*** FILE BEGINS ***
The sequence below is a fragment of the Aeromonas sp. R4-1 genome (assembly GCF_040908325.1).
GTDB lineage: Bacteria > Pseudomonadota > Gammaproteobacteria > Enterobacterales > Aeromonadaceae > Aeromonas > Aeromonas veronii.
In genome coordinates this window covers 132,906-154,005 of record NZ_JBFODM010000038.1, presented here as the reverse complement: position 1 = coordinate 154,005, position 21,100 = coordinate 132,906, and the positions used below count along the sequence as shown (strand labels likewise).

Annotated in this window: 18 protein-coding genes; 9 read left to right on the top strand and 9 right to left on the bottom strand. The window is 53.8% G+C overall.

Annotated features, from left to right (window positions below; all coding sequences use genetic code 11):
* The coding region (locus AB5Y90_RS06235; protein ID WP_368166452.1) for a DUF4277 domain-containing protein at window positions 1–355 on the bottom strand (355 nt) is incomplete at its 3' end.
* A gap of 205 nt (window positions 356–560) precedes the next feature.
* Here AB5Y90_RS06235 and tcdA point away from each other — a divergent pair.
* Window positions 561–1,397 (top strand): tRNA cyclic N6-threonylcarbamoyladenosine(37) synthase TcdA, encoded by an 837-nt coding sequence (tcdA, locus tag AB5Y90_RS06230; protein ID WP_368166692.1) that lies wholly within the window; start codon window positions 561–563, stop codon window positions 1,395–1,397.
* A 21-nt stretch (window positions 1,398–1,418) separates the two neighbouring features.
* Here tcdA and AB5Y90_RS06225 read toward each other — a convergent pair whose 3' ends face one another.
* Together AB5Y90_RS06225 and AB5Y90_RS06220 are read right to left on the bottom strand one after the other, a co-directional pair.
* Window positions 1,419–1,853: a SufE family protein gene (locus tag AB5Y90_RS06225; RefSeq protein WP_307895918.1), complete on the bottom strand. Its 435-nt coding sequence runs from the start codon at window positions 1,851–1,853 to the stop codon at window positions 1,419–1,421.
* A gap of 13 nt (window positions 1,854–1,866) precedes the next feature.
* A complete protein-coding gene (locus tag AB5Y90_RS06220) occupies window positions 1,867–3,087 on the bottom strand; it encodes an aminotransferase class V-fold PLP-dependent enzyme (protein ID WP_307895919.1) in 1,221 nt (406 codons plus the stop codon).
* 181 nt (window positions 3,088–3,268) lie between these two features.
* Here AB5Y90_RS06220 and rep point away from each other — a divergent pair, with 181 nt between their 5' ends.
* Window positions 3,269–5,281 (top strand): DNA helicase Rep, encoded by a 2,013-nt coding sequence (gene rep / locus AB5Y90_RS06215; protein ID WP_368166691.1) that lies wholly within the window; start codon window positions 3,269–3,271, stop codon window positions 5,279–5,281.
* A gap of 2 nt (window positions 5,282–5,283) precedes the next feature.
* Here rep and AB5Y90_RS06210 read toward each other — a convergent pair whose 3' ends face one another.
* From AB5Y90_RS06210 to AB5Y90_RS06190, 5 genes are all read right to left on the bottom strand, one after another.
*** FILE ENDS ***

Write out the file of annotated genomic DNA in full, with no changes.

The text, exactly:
The sequence below is a fragment of the Aeromonas sp. R4-1 genome (assembly GCF_040908325.1).
GTDB lineage: Bacteria > Pseudomonadota > Gammaproteobacteria > Enterobacterales > Aeromonadaceae > Aeromonas > Aeromonas veronii.
In genome coordinates this window covers 132,906-154,005 of record NZ_JBFODM010000038.1, presented here as the reverse complement: position 1 = coordinate 154,005, position 21,100 = coordinate 132,906, and the positions used below count along the sequence as shown (strand labels likewise).

Annotated in this window: 18 protein-coding genes; 9 read left to right on the top strand and 9 right to left on the bottom strand. The window is 53.8% G+C overall.

Annotated features, from left to right (window positions below; all coding sequences use genetic code 11):
* The coding region (locus AB5Y90_RS06235; protein ID WP_368166452.1) for a DUF4277 domain-containing protein at window positions 1–355 on the bottom strand (355 nt) is incomplete at its 3' end.
* A gap of 205 nt (window positions 356–560) precedes the next feature.
* Here AB5Y90_RS06235 and tcdA point away from each other — a divergent pair.
* Window positions 561–1,397 (top strand): tRNA cyclic N6-threonylcarbamoyladenosine(37) synthase TcdA, encoded by an 837-nt coding sequence (tcdA, locus tag AB5Y90_RS06230; protein ID WP_368166692.1) that lies wholly within the window; start codon window positions 561–563, stop codon window positions 1,395–1,397.
* A 21-nt stretch (window positions 1,398–1,418) separates the two neighbouring features.
* Here tcdA and AB5Y90_RS06225 read toward each other — a convergent pair whose 3' ends face one another.
* Together AB5Y90_RS06225 and AB5Y90_RS06220 are read right to left on the bottom strand one after the other, a co-directional pair.
* Window positions 1,419–1,853: a SufE family protein gene (locus tag AB5Y90_RS06225; RefSeq protein WP_307895918.1), complete on the bottom strand. Its 435-nt coding sequence runs from the start codon at window positions 1,851–1,853 to the stop codon at window positions 1,419–1,421.
* A gap of 13 nt (window positions 1,854–1,866) precedes the next feature.
* A complete protein-coding gene (locus tag AB5Y90_RS06220) occupies window positions 1,867–3,087 on the bottom strand; it encodes an aminotransferase class V-fold PLP-dependent enzyme (protein ID WP_307895919.1) in 1,221 nt (406 codons plus the stop codon).
* 181 nt (window positions 3,088–3,268) lie between these two features.
* Here AB5Y90_RS06220 and rep point away from each other — a divergent pair, with 181 nt between their 5' ends.
* Window positions 3,269–5,281 (top strand): DNA helicase Rep, encoded by a 2,013-nt coding sequence (gene rep / locus AB5Y90_RS06215; protein ID WP_368166691.1) that lies wholly within the window; start codon window positions 3,269–3,271, stop codon window positions 5,279–5,281.
* A gap of 2 nt (window positions 5,282–5,283) precedes the next feature.
* Here rep and AB5Y90_RS06210 read toward each other — a convergent pair whose 3' ends face one another.
* From AB5Y90_RS06210 to AB5Y90_RS06190, 5 genes are all read right to left on the bottom strand, one after another.